Councils stand fast on street light switch-off

Streetlights on Bradley Stoke Way

Local Councils have once again decided to ignore every single complaint received from residents in connection with the part-night street lighting recently introduced in Bradley Stoke.

Last night’s meeting of the Town Council heard that 35 comments and complaints, relating to 25 individual streets, have been received by the Council since the scheme was introduced in April this year. Topping the list is Pursey Drive (4 complaints), followed closely by The Worthys (3).

According to the Council, the comments and complaints received fall into the following categories:

  • Lack of consultation
  • Increased crime and anti-social behaviour
  • Health and safety
  • Confusion over switching times

A  meeting attended by officers from the Town Council and South Gloucestershire Council on 17th August is said to have considered all 35 complaints and agreed that “appropriate responses had [already] been made”, concluding that “there [is] no statistical evidence to support the complaints at this time.”

A formal review of crime and traffic accident statistics is promised for January next year.

Prior to its introduction, a public consultation on the proposed scheme was carried out by the Town Council from October to December 2010. A total of 153 responses were received, with 83 agreeing to the scheme as proposed (without alteration); 26 respondents were against the scheme, while a further 36 indicated support in general subject to specific amendments being made.

Mayor Ben Walker says he personally considered all the comments made by members of the public during the initial consultation but in the end chose to recommend that the scheme be implemented as originally proposed, and this was ratified by Council in January 2011.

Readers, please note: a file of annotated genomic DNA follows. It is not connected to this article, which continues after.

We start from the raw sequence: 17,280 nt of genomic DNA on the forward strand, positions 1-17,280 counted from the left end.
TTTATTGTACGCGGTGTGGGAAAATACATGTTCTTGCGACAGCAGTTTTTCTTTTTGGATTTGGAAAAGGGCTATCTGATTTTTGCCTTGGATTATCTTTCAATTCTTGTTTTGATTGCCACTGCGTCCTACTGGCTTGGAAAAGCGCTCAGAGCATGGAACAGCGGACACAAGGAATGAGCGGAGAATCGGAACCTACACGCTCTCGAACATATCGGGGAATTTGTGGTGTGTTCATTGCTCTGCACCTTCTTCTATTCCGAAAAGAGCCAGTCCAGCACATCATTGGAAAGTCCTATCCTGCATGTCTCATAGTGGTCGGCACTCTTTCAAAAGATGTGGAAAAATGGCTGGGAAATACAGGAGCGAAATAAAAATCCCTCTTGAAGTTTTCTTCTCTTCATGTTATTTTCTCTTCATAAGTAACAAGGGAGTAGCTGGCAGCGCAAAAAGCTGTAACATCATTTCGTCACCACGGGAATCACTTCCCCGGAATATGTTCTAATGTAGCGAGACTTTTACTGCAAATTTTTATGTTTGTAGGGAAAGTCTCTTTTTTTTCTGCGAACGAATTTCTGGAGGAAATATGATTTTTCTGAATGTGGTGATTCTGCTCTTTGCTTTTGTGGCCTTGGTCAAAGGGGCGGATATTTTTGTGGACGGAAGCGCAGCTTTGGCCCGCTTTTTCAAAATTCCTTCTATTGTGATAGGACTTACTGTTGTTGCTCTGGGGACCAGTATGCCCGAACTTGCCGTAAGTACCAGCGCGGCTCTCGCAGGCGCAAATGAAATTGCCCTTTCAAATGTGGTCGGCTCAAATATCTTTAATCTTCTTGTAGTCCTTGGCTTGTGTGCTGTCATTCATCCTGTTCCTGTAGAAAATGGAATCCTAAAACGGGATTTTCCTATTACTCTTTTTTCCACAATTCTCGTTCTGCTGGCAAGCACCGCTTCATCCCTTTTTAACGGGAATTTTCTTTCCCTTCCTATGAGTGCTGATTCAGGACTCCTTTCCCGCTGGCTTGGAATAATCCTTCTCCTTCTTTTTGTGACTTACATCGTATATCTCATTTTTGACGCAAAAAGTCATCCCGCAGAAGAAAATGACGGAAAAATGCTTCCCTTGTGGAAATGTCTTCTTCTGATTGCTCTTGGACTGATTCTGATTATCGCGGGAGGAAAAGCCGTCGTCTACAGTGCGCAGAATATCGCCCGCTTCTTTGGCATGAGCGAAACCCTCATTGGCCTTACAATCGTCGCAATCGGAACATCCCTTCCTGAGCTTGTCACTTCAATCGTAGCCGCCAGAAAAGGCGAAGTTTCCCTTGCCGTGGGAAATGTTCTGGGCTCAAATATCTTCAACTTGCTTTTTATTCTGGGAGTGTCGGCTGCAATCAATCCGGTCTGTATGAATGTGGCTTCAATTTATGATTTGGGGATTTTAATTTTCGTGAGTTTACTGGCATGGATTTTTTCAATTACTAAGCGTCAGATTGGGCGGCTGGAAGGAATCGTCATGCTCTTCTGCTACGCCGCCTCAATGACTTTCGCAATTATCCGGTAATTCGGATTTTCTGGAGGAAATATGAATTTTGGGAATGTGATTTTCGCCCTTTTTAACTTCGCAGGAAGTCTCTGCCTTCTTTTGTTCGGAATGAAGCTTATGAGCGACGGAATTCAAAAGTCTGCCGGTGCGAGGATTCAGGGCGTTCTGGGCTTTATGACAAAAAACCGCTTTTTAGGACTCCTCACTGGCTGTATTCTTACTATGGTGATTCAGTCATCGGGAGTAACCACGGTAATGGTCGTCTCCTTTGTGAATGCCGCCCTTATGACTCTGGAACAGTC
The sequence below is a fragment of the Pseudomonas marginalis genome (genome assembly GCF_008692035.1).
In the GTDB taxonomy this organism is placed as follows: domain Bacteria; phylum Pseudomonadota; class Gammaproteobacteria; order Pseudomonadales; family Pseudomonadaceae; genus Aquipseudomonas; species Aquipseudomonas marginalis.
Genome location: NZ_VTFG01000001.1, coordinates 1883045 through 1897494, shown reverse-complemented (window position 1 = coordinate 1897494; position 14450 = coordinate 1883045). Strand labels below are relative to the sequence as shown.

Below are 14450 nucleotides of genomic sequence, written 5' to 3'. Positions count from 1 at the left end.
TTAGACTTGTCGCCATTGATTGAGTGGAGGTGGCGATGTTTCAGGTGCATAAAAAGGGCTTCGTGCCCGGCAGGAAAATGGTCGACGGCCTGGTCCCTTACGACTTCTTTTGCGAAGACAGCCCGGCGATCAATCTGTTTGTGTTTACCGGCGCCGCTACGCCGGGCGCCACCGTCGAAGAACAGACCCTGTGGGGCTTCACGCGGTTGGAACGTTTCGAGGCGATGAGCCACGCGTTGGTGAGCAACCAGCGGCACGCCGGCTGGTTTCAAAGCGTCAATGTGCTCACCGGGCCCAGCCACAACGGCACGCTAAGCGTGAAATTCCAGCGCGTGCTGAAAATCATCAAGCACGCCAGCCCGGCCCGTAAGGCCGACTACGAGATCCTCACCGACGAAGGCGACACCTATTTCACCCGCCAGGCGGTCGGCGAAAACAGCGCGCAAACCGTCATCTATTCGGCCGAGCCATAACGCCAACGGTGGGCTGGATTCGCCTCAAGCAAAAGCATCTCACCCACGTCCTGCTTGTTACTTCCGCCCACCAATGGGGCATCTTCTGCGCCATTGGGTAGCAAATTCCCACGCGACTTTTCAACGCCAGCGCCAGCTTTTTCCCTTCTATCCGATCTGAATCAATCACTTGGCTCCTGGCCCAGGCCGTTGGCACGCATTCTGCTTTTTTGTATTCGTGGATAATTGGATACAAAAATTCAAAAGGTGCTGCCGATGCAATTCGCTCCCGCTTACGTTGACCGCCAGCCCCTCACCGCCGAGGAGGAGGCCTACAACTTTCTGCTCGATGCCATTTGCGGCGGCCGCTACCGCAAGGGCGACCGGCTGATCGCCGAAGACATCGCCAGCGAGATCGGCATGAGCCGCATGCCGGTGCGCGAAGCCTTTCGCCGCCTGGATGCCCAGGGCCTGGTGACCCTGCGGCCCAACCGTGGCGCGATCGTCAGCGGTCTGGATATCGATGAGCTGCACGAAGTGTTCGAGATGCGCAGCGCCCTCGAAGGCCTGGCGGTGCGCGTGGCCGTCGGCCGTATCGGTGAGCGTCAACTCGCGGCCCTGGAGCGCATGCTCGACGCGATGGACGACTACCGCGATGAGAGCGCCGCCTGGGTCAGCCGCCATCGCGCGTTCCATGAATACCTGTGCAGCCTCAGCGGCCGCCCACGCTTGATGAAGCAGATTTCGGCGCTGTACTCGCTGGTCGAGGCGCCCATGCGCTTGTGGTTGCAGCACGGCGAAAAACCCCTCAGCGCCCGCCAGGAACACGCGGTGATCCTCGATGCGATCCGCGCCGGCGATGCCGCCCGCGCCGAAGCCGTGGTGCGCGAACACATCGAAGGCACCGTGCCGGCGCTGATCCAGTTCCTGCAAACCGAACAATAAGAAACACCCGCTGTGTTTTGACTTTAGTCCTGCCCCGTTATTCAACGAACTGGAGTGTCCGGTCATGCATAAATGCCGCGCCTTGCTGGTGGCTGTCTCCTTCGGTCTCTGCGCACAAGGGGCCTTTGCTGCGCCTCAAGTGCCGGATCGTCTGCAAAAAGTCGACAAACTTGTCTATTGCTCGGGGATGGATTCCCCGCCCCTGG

The Council came under fire over the street light switch-off at July’s meeting of the Bradley Stoke Safer and Stronger Community Group, where many residents demanded that the lights be turned back on in their streets.

Councillor Edward Rose, Bradley Stoke

The same meeting heard a newly-elected Town Councillor, Ed Rose, make the astonishing claim that switching off street lights violated residents’ human rights. The newbie Councillor embarrassed the Mayor, who was sitting next to him, by demanding that the lights be switched back on because residents have a right to “liberty and security” and “protection from discrimination”.

Cllr Rose has now been absent without apology at all three Council meetings that he should have attended since his outburst in July.

More info: Minutes from the Part-Night Street Lighting meeting on 17th August 2011 and Frequently Asked Questions about the scheme [PDF, 2.4MB]

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  1. Is there a typo in the first paragraph? Shouldn’t it read “Local Councils have decided to continue with the part-night street lighting recently introduced in Bradley Stoke, whilst acknowledging that there have been a small number of complaints.”?

  2. Or … “Local Councils once again went through the motions of a ‘consultation’ when they had absolutely no intention of changing any aspects of the proposed/implemented scheme.”

    Show me an example of where one of these sham consultations has resulted in anything more than cosmetic changes to whatever is being proposed.

  3. A very amusing article indeed and thank you for the prism overview. The Town Council represent the people up to South Gloucester County Council, which was done. The matter of how done and where and when is with SGCC authority to deal with. The motion was NOT attacking the original scheme, which was made very clear. The aspect of consideration was for a local street that asked for lights to be left on. At no time was there any fallout in the unity of Bradley Stoke Town Council in conducting it’s duties or at any personal level and there is no rebel in the midst whatsoever. I work shifts and clearly it is not possible to attend all meetings, but clearly still work on motions and discussions in the background. If the Editor would like to apologise for making assumptions, such will be accepted.

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